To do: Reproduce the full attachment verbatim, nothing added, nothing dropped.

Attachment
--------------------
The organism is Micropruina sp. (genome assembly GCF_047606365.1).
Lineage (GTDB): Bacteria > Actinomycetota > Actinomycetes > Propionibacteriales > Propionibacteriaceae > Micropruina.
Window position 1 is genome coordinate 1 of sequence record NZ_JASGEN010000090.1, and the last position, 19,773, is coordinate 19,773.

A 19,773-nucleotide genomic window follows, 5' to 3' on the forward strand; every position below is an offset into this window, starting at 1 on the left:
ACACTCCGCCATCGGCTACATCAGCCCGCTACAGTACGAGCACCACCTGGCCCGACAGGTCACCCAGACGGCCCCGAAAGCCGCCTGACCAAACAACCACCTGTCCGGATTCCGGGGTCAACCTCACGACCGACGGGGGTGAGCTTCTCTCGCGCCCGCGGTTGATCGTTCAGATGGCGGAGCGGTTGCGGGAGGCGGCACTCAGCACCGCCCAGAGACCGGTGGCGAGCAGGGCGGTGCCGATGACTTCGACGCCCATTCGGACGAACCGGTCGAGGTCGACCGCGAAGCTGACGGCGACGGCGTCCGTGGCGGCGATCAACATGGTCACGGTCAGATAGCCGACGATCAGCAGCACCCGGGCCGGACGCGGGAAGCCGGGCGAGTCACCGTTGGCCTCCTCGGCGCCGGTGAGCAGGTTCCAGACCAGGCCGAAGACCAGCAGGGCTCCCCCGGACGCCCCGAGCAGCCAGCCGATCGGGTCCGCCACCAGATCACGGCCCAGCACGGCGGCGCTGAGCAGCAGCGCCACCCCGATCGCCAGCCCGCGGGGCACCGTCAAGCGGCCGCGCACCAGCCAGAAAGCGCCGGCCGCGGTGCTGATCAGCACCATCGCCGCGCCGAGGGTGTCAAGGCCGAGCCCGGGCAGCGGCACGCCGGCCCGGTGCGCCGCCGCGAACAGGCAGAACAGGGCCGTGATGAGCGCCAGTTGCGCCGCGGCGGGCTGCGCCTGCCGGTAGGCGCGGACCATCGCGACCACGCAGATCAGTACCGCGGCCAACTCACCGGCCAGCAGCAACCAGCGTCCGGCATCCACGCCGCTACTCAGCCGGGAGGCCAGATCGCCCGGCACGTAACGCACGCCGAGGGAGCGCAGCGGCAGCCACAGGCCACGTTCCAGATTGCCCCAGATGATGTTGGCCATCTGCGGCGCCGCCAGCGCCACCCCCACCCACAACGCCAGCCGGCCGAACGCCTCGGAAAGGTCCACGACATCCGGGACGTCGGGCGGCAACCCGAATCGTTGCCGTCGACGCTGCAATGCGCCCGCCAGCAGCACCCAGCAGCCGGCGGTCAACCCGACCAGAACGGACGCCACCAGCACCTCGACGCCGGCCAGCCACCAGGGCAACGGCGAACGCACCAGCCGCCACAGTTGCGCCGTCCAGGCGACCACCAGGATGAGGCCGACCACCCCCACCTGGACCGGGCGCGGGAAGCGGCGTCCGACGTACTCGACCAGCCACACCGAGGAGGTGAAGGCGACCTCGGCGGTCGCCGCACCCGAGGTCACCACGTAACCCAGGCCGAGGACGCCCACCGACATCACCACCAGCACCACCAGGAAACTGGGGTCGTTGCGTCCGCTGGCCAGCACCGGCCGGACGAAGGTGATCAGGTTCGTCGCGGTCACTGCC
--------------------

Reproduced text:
The organism is Micropruina sp. (genome assembly GCF_047606365.1).
Lineage (GTDB): Bacteria > Actinomycetota > Actinomycetes > Propionibacteriales > Propionibacteriaceae > Micropruina.
Window position 1 is genome coordinate 1 of sequence record NZ_JASGEN010000090.1, and the last position, 19,773, is coordinate 19,773.

A 19,773-nucleotide genomic window follows, 5' to 3' on the forward strand; every position below is an offset into this window, starting at 1 on the left:
ACACTCCGCCATCGGCTACATCAGCCCGCTACAGTACGAGCACCACCTGGCCCGACAGGTCACCCAGACGGCCCCGAAAGCCGCCTGACCAAACAACCACCTGTCCGGATTCCGGGGTCAACCTCACGACCGACGGGGGTGAGCTTCTCTCGCGCCCGCGGTTGATCGTTCAGATGGCGGAGCGGTTGCGGGAGGCGGCACTCAGCACCGCCCAGAGACCGGTGGCGAGCAGGGCGGTGCCGATGACTTCGACGCCCATTCGGACGAACCGGTCGAGGTCGACCGCGAAGCTGACGGCGACGGCGTCCGTGGCGGCGATCAACATGGTCACGGTCAGATAGCCGACGATCAGCAGCACCCGGGCCGGACGCGGGAAGCCGGGCGAGTCACCGTTGGCCTCCTCGGCGCCGGTGAGCAGGTTCCAGACCAGGCCGAAGACCAGCAGGGCTCCCCCGGACGCCCCGAGCAGCCAGCCGATCGGGTCCGCCACCAGATCACGGCCCAGCACGGCGGCGCTGAGCAGCAGCGCCACCCCGATCGCCAGCCCGCGGGGCACCGTCAAGCGGCCGCGCACCAGCCAGAAAGCGCCGGCCGCGGTGCTGATCAGCACCATCGCCGCGCCGAGGGTGTCAAGGCCGAGCCCGGGCAGCGGCACGCCGGCCCGGTGCGCCGCCGCGAACAGGCAGAACAGGGCCGTGATGAGCGCCAGTTGCGCCGCGGCGGGCTGCGCCTGCCGGTAGGCGCGGACCATCGCGACCACGCAGATCAGTACCGCGGCCAACTCACCGGCCAGCAGCAACCAGCGTCCGGCATCCACGCCGCTACTCAGCCGGGAGGCCAGATCGCCCGGCACGTAACGCACGCCGAGGGAGCGCAGCGGCAGCCACAGGCCACGTTCCAGATTGCCCCAGATGATGTTGGCCATCTGCGGCGCCGCCAGCGCCACCCCCACCCACAACGCCAGCCGGCCGAACGCCTCGGAAAGGTCCACGACATCCGGGACGTCGGGCGGCAACCCGAATCGTTGCCGTCGACGCTGCAATGCGCCCGCCAGCAGCACCCAGCAGCCGGCGGTCAACCCGACCAGAACGGACGCCACCAGCACCTCGACGCCGGCCAGCCACCAGGGCAACGGCGAACGCACCAGCCGCCACAGTTGCGCCGTCCAGGCGACCACCAGGATGAGGCCGACCACCCCCACCTGGACCGGGCGCGGGAAGCGGCGTCCGACGTACTCGACCAGCCACACCGAGGAGGTGAAGGCGACCTCGGCGGTCGCCGCACCCGAGGTCACCACGTAACCCAGGCCGAGGACGCCCACCGACATCACCACCAGCACCACCAGGAAACTGGGGTCGTTGCGTCCGCTGGCCAGCACCGGCCGGACGAAGGTGATCAGGTTCGTCGCGGTCACTGCC